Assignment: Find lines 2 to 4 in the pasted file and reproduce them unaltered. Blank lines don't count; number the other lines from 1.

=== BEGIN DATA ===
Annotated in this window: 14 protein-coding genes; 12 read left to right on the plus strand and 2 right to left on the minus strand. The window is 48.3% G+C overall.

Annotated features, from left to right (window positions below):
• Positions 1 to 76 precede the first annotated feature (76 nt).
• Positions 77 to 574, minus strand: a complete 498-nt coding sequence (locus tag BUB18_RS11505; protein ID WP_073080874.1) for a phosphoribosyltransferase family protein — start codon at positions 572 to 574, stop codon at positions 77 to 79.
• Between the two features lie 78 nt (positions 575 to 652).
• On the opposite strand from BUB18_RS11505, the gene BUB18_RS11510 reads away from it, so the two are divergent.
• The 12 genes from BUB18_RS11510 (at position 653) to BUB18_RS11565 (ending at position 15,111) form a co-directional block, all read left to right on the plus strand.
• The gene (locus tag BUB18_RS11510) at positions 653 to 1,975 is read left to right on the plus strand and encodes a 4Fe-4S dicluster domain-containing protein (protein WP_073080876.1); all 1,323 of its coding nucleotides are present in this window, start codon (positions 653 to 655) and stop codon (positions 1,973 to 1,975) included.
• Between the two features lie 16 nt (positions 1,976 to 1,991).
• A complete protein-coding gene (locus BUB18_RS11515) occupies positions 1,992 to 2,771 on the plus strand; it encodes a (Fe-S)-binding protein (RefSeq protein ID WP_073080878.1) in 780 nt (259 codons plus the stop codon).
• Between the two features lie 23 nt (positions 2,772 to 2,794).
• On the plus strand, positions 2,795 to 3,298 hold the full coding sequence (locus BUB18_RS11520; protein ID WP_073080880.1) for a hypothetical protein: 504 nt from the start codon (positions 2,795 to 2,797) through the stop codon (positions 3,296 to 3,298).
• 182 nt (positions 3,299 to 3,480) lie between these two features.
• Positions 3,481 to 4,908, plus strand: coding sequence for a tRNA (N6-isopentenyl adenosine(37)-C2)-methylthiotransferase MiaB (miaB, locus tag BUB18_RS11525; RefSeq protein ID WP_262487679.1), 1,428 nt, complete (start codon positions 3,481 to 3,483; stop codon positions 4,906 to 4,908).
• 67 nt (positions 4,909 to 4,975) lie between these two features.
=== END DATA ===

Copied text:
Annotated features, from left to right (window positions below):
• Positions 1 to 76 precede the first annotated feature (76 nt).
• Positions 77 to 574, minus strand: a complete 498-nt coding sequence (locus tag BUB18_RS11505; protein ID WP_073080874.1) for a phosphoribosyltransferase family protein — start codon at positions 572 to 574, stop codon at positions 77 to 79.